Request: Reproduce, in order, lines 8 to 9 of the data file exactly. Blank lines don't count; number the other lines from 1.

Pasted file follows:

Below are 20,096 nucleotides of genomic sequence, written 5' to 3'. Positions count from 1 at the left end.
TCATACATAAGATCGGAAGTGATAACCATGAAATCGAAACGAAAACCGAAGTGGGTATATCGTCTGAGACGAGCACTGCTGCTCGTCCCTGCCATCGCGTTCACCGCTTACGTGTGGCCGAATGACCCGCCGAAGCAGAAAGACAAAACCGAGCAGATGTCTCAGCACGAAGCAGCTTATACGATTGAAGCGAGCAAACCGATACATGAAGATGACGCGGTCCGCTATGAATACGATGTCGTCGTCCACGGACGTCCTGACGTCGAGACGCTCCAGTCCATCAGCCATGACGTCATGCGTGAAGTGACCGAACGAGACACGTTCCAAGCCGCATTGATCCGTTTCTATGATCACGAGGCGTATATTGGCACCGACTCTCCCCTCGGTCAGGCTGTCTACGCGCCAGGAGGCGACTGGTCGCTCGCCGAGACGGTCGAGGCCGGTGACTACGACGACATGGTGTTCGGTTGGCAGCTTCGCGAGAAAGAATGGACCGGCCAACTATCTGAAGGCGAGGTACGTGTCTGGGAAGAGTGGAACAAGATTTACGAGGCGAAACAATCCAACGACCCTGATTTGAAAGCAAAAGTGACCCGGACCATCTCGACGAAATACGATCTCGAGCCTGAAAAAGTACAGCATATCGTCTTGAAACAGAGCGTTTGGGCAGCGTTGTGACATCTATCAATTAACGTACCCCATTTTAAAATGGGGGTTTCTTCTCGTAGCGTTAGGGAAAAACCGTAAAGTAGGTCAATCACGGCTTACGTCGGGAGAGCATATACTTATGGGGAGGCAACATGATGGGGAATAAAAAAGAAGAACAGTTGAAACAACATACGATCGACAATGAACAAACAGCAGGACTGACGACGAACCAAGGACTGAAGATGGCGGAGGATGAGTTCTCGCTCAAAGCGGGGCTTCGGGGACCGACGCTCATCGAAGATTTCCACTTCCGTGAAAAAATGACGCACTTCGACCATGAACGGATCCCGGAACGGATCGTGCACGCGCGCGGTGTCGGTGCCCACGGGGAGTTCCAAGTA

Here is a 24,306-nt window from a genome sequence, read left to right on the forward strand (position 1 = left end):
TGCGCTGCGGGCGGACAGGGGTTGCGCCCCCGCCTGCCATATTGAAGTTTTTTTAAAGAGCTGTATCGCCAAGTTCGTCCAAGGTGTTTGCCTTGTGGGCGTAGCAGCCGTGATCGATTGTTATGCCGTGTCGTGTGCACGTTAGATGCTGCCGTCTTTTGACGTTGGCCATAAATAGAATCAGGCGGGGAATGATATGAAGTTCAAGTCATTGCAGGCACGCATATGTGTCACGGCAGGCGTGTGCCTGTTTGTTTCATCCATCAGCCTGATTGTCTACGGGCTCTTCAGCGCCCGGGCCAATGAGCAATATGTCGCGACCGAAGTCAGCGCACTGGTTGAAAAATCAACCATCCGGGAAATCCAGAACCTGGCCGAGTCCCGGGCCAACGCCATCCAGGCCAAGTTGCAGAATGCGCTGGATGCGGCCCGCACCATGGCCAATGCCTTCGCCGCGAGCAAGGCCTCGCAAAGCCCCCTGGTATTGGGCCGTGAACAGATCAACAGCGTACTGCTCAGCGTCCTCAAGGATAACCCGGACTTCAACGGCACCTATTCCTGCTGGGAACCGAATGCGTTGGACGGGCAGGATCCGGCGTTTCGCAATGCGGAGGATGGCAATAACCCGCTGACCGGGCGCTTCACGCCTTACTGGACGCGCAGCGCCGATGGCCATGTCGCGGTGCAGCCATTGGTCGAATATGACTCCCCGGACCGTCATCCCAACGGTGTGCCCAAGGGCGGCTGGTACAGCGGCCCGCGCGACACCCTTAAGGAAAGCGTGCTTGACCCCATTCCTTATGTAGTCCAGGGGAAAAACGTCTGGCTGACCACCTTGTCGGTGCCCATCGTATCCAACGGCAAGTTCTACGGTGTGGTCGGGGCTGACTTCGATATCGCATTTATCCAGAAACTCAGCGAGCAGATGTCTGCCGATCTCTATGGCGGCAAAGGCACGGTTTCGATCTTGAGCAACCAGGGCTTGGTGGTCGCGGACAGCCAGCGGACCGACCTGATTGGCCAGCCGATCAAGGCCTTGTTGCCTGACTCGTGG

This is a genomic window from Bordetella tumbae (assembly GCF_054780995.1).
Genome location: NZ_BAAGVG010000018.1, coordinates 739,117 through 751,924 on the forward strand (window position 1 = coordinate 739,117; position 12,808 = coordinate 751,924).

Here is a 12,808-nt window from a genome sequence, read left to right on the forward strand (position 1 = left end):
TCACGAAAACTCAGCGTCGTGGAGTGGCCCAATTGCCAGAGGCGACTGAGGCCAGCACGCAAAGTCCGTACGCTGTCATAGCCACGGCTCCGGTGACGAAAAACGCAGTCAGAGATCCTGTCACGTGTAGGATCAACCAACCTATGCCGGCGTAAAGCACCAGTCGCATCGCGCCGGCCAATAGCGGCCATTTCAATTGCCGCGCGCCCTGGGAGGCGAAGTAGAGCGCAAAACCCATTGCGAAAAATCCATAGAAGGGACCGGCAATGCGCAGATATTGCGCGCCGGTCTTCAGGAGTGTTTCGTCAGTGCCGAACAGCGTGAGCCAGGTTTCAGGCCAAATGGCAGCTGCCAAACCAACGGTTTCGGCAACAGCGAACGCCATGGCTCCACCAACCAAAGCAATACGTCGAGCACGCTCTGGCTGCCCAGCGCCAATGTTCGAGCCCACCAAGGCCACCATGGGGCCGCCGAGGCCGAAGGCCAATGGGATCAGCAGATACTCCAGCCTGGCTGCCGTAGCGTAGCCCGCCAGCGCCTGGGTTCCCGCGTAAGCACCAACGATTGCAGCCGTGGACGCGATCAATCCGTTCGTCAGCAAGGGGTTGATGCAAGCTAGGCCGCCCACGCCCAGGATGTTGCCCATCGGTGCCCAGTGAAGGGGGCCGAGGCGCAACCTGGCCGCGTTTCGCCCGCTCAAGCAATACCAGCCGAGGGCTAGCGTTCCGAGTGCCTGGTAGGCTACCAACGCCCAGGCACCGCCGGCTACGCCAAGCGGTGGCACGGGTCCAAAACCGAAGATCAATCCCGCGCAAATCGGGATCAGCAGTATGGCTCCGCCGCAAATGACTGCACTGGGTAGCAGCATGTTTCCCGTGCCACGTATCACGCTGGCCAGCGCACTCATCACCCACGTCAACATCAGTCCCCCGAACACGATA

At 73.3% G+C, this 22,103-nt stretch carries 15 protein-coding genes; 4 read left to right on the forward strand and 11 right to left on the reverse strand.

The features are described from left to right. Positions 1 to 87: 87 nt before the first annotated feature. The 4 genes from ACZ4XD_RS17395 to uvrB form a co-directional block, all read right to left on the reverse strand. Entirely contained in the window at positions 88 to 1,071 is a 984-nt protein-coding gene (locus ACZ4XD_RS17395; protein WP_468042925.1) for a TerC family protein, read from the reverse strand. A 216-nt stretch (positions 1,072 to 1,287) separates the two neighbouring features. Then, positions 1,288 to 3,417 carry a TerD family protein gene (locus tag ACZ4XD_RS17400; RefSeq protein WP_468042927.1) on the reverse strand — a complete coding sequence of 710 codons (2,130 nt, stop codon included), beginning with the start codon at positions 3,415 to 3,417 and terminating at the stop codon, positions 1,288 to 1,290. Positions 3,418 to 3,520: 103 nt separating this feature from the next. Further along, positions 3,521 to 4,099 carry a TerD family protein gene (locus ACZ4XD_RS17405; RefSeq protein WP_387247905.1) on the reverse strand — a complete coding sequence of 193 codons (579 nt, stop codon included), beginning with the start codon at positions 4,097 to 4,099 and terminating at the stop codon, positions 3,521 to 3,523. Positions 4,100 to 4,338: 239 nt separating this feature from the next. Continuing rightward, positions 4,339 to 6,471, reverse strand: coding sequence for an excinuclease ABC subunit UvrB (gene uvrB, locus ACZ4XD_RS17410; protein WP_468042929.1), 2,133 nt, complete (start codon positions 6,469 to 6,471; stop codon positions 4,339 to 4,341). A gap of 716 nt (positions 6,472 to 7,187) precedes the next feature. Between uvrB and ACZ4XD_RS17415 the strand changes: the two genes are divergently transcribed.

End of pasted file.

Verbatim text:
TCACGAAAACTCAGCGTCGTGGAGTGGCCCAATTGCCAGAGGCGACTGAGGCCAGCACGCAAAGTCCGTACGCTGTCATAGCCACGGCTCCGGTGACGAAAAACGCAGTCAGAGATCCTGTCACGTGTAGGATCAACCAACCTATGCCGGCGTAAAGCACCAGTCGCATCGCGCCGGCCAATAGCGGCCATTTCAATTGCCGCGCGCCCTGGGAGGCGAAGTAGAGCGCAAAACCCATTGCGAAAAATCCATAGAAGGGACCGGCAATGCGCAGATATTGCGCGCCGGTCTTCAGGAGTGTTTCGTCAGTGCCGAACAGCGTGAGCCAGGTTTCAGGCCAAATGGCAGCTGCCAAACCAACGGTTTCGGCAACAGCGAACGCCATGGCTCCACCAACCAAAGCAATACGTCGAGCACGCTCTGGCTGCCCAGCGCCAATGTTCGAGCCCACCAAGGCCACCATGGGGCCGCCGAGGCCGAAGGCCAATGGGATCAGCAGATACTCCAGCCTGGCTGCCGTAGCGTAGCCCGCCAGCGCCTGGGTTCCCGCGTAAGCACCAACGATTGCAGCCGTGGACGCGATCAATCCGTTCGTCAGCAAGGGGTTGATGCAAGCTAGGCCGCCCACGCCCAGGATGTTGCCCATCGGTGCCCAGTGAAGGGGGCCGAGGCGCAACCTGGCCGCGTTTCGCCCGCTCAAGCAATACCAGCCGAGGGCTAGCGTTCCGAGTGCCTGGTAGGCTACCAACGCCCAGGCACCGCCGGCTACGCCAAGCGGTGGCACGGGTCCAAAACCGAAGATCAATCCCGCGCAAATCGGGATCAGCAGTATGGCTCCGCCGCAAATGACTGCACTGGGTAGCAGCATGTTTCCCGTGCCACGTATCACGCTGGCCAGCGCACTCATCACCCACGTCAACATCAGTCCCCCGAACACGATA

At 73.3% G+C, this 22,103-nt stretch carries 15 protein-coding genes; 4 read left to right on the forward strand and 11 right to left on the reverse strand.